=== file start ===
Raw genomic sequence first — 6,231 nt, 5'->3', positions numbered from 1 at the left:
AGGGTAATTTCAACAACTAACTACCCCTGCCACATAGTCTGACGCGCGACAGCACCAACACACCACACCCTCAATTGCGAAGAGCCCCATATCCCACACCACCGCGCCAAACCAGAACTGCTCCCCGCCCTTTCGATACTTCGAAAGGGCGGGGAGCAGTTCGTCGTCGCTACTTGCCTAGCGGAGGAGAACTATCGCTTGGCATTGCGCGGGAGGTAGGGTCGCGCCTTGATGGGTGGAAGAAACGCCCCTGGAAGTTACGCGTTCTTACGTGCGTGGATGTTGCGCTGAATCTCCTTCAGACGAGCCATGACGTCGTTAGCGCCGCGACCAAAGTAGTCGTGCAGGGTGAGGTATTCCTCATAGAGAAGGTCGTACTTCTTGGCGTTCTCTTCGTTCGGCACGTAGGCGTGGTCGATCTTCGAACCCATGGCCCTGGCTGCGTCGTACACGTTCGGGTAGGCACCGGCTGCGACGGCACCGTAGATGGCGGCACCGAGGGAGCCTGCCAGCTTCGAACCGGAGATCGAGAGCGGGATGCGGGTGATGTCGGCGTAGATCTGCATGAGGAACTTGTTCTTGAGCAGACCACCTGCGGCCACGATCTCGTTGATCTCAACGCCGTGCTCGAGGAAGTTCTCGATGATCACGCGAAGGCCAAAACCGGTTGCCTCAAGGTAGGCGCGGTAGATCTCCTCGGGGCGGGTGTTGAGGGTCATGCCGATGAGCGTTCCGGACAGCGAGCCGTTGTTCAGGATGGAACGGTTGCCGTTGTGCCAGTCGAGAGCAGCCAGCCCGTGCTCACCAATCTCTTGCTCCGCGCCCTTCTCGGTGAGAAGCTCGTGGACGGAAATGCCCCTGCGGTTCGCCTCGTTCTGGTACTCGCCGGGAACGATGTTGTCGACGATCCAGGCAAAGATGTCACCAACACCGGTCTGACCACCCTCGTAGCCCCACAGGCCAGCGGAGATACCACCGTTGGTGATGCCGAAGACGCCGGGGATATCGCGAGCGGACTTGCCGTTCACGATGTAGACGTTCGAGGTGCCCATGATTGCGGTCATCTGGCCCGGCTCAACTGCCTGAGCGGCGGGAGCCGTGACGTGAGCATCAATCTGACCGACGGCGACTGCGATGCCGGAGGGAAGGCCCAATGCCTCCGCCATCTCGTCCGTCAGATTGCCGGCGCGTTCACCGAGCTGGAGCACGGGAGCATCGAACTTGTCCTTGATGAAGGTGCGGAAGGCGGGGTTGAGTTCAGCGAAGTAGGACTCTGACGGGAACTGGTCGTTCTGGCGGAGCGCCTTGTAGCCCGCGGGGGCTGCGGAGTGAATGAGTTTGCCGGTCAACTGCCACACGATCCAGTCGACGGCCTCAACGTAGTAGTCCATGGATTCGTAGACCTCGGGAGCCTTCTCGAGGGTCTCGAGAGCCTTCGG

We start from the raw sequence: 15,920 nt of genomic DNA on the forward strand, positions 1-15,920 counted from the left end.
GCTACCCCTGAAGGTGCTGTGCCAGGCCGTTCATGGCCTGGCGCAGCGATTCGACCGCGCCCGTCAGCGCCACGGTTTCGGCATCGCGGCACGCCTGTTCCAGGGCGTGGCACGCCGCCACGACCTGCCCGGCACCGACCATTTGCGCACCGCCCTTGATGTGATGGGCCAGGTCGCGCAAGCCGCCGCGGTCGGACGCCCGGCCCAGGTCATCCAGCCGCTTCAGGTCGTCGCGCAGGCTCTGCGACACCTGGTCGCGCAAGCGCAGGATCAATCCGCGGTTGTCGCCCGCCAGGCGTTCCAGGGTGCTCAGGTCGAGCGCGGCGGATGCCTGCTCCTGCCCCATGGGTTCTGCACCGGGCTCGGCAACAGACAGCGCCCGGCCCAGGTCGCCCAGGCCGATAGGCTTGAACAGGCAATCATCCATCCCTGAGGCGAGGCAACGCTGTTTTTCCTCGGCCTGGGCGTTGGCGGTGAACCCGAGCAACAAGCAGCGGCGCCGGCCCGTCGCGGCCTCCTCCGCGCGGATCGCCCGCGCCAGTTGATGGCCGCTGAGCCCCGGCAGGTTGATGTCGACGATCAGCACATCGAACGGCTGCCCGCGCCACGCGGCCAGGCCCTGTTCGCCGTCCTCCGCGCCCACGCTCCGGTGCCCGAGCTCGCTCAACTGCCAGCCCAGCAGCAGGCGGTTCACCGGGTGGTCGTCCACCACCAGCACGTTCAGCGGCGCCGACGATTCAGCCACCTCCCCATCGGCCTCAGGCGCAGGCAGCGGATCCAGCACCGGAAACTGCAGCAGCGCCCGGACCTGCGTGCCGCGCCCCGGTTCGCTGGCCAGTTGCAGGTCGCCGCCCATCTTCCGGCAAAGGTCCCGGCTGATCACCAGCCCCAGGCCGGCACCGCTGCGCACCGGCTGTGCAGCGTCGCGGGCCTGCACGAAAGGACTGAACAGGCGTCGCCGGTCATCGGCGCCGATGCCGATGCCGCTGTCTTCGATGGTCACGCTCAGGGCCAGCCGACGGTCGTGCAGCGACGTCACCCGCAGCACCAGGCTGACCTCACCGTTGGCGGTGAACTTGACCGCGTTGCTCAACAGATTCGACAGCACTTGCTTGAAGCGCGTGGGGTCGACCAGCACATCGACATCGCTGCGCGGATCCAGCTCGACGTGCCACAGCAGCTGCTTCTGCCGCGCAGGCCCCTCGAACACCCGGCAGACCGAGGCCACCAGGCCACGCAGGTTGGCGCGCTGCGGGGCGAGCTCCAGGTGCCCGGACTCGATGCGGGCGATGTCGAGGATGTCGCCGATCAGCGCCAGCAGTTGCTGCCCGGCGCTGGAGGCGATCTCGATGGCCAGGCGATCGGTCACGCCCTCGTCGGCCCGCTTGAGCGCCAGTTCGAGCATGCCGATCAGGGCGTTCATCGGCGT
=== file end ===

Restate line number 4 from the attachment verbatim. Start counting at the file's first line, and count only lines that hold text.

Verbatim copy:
GCTACCCCTGAAGGTGCTGTGCCAGGCCGTTCATGGCCTGGCGCAGCGATTCGACCGCGCCCGTCAGCGCCACGGTTTCGGCATCGCGGCACGCCTGTTCCAGGGCGTGGCACGCCGCCACGACCTGCCCGGCACCGACCATTTGCGCACCGCCCTTGATGTGATGGGCCAGGTCGCGCAAGCCGCCGCGGTCGGACGCCCGGCCCAGGTCATCCAGCCGCTTCAGGTCGTCGCGCAGGCTCTGCGACACCTGGTCGCGCAAGCGCAGGATCAATCCGCGGTTGTCGCCCGCCAGGCGTTCCAGGGTGCTCAGGTCGAGCGCGGCGGATGCCTGCTCCTGCCCCATGGGTTCTGCACCGGGCTCGGCAACAGACAGCGCCCGGCCCAGGTCGCCCAGGCCGATAGGCTTGAACAGGCAATCATCCATCCCTGAGGCGAGGCAACGCTGTTTTTCCTCGGCCTGGGCGTTGGCGGTGAACCCGAGCAACAAGCAGCGGCGCCGGCCCGTCGCGGCCTCCTCCGCGCGGATCGCCCGCGCCAGTTGATGGCCGCTGAGCCCCGGCAGGTTGATGTCGACGATCAGCACATCGAACGGCTGCCCGCGCCACGCGGCCAGGCCCTGTTCGCCGTCCTCCGCGCCCACGCTCCGGTGCCCGAGCTCGCTCAACTGCCAGCCCAGCAGCAGGCGGTTCACCGGGTGGTCGTCCACCACCAGCACGTTCAGCGGCGCCGACGATTCAGCCACCTCCCCATCGGCCTCAGGCGCAGGCAGCGGATCCAGCACCGGAAACTGCAGCAGCGCCCGGACCTGCGTGCCGCGCCCCGGTTCGCTGGCCAGTTGCAGGTCGCCGCCCATCTTCCGGCAAAGGTCCCGGCTGATCACCAGCCCCAGGCCGGCACCGCTGCGCACCGGCTGTGCAGCGTCGCGGGCCTGCACGAAAGGACTGAACAGGCGTCGCCGGTCATCGGCGCCGATGCCGATGCCGCTGTCTTCGATGGTCACGCTCAGGGCCAGCCGACGGTCGTGCAGCGACGTCACCCGCAGCACCAGGCTGACCTCACCGTTGGCGGTGAACTTGACCGCGTTGCTCAACAGATTCGACAGCACTTGCTTGAAGCGCGTGGGGTCGACCAGCACATCGACATCGCTGCGCGGATCCAGCTCGACGTGCCACAGCAGCTGCTTCTGCCGCGCAGGCCCCTCGAACACCCGGCAGACCGAGGCCACCAGGCCACGCAGGTTGGCGCGCTGCGGGGCGAGCTCCAGGTGCCCGGACTCGATGCGGGCGATGTCGAGGATGTCGCCGATCAGCGCCAGCAGTTGCTGCCCGGCGCTGGAGGCGATCTCGATGGCCAGGCGATCGGTCACGCCCTCGTCGGCCCGCTTGAGCGCCAGTTCGAGCATGCCGATCAGGGCGTTCATCGGCGT